For those laughing about Goff’s bed tax…just you wait

For all those people living outside of Auckland who think it is funny that Phil Goff is set to implement special rates across the region against hoteliers and moteliers…think again.

He says the “bed tax” is coming your way soon too.

Auckland Mayor Phil Goff says tourism opposition to a targeted tax on hotels and motels was based on fear that other councils around the country will follow suit.

“And I am sure they will,” he says.

The contentious targeted rate on Auckland’s motels and hotels was passed 10-7 by Auckland Council yesterday as part of the first annual budget from the new mayor.

The budget also included a 2.5% rates increase, a living wage for council employees, funding on homelessness, and a $200 million boost to infrastructure spending to $2 billion this year.

This decision is going to be mired in court for the foreseeable future.

Many tourism industry players are disappointed with the decision, which is likely to be subject to judicial review in the High Court.

Tourism Industry Aotearoa had a legal opinion that the industry players wouldn’t be able to pass on the targeted rate but Mr Goff said his own legal advice is that there is “nothing stopping them passing on the rate the same as any other.”

He hopes a judicial review can be avoided and is “happy to meet with the industry and continue to have dialogue with them.”

The rate will fund half of the $27 million spent annually on marketing by Auckland Tourism Events and Economic Development. The money saved from that will go toward funding transport infrastructure.

TIA and Hospitality New Zealand said most, if not all, of the councillors recognised the unfairness of the proposal but a majority still voted for the measure.

TIA should insist on ATEED board control now they are to fund it. They should take the Council to court over representation on the board.

TIA chief executive Chris Roberts says the targeted rate was based on “bad information and a poor understanding of how the visitor economy works. There are also unanswered questions over whether it meets relevant legislation,” he says.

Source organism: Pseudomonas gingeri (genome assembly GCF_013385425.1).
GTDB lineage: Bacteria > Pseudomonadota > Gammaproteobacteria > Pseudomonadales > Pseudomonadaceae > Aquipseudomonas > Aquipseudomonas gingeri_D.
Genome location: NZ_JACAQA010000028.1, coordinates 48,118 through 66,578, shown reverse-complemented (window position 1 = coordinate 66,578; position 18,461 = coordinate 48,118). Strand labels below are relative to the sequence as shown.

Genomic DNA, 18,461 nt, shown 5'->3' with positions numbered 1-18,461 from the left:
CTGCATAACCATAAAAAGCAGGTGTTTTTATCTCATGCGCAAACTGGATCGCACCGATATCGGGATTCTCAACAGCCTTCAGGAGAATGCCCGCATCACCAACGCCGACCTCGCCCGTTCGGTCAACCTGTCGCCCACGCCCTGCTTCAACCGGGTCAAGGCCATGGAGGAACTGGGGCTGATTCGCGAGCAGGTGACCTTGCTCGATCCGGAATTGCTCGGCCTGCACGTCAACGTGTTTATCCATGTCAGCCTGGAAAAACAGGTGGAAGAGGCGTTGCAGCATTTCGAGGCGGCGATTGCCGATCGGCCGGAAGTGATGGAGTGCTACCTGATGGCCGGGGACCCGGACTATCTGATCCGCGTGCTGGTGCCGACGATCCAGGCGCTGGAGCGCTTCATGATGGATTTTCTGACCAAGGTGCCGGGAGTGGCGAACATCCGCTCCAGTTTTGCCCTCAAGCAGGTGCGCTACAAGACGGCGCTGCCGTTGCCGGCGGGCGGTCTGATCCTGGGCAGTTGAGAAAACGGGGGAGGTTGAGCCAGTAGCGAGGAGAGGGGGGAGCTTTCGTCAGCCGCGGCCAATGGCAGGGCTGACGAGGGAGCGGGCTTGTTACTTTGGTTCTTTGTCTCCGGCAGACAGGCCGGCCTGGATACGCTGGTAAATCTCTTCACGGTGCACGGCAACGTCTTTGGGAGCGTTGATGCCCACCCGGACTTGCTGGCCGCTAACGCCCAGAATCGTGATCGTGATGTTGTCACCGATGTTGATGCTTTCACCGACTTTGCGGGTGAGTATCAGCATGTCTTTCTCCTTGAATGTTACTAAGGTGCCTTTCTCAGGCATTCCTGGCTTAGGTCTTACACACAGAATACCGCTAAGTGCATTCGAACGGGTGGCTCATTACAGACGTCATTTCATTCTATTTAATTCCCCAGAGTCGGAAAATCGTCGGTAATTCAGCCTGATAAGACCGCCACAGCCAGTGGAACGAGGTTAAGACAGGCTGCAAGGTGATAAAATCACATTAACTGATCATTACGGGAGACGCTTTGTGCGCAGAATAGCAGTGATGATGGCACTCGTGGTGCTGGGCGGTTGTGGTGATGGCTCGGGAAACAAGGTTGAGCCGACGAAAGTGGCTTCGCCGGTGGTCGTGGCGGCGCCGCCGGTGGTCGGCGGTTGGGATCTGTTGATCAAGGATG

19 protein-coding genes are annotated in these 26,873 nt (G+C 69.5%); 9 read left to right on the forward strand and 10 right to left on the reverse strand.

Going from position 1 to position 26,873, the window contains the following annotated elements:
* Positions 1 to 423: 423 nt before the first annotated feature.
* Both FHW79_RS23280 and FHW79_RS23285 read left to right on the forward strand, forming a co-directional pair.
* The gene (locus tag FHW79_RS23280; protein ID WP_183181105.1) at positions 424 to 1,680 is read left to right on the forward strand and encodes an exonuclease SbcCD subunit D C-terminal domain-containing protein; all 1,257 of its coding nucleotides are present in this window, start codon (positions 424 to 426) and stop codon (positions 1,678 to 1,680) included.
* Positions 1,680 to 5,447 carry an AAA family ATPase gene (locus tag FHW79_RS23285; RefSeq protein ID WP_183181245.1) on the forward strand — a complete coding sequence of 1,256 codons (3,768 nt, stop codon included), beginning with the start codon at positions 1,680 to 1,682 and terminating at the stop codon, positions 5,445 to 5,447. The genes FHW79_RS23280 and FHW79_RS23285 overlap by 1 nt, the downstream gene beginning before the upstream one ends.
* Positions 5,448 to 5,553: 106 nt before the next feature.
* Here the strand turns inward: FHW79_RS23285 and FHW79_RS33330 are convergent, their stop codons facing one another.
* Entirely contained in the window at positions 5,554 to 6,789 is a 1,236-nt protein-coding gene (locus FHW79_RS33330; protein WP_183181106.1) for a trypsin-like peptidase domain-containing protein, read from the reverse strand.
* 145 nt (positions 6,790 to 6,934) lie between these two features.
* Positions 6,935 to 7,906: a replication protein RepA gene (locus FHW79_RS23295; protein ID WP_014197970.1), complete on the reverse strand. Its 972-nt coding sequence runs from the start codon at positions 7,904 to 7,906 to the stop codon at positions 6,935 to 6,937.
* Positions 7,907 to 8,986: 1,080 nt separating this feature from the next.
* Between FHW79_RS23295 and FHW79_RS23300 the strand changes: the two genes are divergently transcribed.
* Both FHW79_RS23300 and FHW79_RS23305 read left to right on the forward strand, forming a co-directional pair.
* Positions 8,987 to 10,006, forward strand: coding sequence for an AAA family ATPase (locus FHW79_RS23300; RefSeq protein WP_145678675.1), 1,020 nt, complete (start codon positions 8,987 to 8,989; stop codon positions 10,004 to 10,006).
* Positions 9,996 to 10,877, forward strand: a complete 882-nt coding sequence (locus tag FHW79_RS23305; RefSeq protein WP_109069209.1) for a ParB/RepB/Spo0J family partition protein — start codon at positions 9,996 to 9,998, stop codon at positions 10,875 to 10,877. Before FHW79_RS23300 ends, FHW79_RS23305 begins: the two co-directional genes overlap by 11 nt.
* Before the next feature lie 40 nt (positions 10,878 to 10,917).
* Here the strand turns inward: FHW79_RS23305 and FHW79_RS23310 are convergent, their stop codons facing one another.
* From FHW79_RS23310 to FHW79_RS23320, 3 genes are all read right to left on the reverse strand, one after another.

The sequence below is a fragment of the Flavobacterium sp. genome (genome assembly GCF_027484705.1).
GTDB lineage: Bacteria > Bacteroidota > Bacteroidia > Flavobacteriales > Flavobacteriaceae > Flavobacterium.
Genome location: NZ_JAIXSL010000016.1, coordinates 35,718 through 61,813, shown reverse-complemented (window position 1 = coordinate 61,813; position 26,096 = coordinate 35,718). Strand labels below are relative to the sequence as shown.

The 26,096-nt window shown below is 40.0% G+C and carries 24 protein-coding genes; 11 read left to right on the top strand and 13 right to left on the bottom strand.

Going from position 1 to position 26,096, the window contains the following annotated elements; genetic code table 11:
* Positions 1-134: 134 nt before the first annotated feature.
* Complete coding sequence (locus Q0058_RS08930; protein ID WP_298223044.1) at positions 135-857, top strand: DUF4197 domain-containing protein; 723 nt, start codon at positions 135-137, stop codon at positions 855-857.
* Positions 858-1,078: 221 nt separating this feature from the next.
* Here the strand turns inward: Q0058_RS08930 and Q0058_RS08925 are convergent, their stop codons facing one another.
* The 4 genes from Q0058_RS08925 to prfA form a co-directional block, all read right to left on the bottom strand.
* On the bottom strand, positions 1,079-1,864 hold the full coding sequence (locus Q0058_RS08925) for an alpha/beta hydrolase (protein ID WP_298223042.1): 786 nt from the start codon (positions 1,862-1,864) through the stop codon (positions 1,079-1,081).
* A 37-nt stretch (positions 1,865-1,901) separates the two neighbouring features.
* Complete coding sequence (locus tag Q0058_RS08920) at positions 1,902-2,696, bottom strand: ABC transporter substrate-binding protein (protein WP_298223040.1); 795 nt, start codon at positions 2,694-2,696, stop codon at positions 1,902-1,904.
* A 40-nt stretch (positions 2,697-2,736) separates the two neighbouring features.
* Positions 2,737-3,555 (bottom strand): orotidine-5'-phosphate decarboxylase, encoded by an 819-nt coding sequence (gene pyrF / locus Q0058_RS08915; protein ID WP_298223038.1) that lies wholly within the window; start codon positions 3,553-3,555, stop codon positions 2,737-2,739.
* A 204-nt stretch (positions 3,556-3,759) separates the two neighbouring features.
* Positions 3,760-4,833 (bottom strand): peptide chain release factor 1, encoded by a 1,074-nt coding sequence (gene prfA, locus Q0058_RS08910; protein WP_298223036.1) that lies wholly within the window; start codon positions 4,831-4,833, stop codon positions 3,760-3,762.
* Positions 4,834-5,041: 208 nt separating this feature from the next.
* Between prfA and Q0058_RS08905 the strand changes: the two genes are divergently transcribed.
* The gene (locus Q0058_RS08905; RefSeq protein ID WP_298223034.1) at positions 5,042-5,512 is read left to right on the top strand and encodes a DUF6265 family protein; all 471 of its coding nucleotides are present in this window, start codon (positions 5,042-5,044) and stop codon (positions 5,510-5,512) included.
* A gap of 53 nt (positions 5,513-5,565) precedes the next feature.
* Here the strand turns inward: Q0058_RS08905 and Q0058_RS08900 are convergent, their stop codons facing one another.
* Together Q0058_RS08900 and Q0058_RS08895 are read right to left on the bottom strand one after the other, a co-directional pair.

Hospitality NZ chief executive Vicki Lee says an unbudgeted cost increase of this magnitude will create serious challenges for any business and Auckland’s motels and hotels are no exception.

Both organisations are deciding on their next steps.

Goff is going to start smacking communities with special rates now.

Already his little helpers from the Act party in Rodney are lining up to shove through a special rate for roading. Here’s a handy hint for them…don’t go ringing around people asking them to tell me to stop bashing them. For a start it won’t work, secondly stop being dishonest ratbags.

Word is also leaking out about significant third party funding going to third party campaigners to mount a campaign against Denise Lee for her stabbing of ratepayers.

There is going to be some splatter too for Desley Simpson and her husband Peter Goodfellow for her actions supporting the bed tax.

All of this can be laid at the feet of the very people who decided to put up Vic Crone as the candidate against Goff, and that stems right from the top of the National party.

You reap what you sow and what National will reap is a whirlwind of discontent in Auckland.



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As much at home writing editorials as being the subject of them, Cam has won awards, including the Canon Media Award for his work on the Len Brown/Bevan Chuang story. When he’s not creating the news, he tends to be in it, with protagonists using the courts, media and social media to deliver financial as well as death threats.

They say that news is something that someone, somewhere, wants kept quiet. Cam Slater doesn’t do quiet and, as a result, he is a polarising, controversial but highly effective journalist who takes no prisoners.

He is fearless in his pursuit of a story.

Love him or loathe him, you can’t ignore him.

To read Cam’s previous articles click on his name in blue.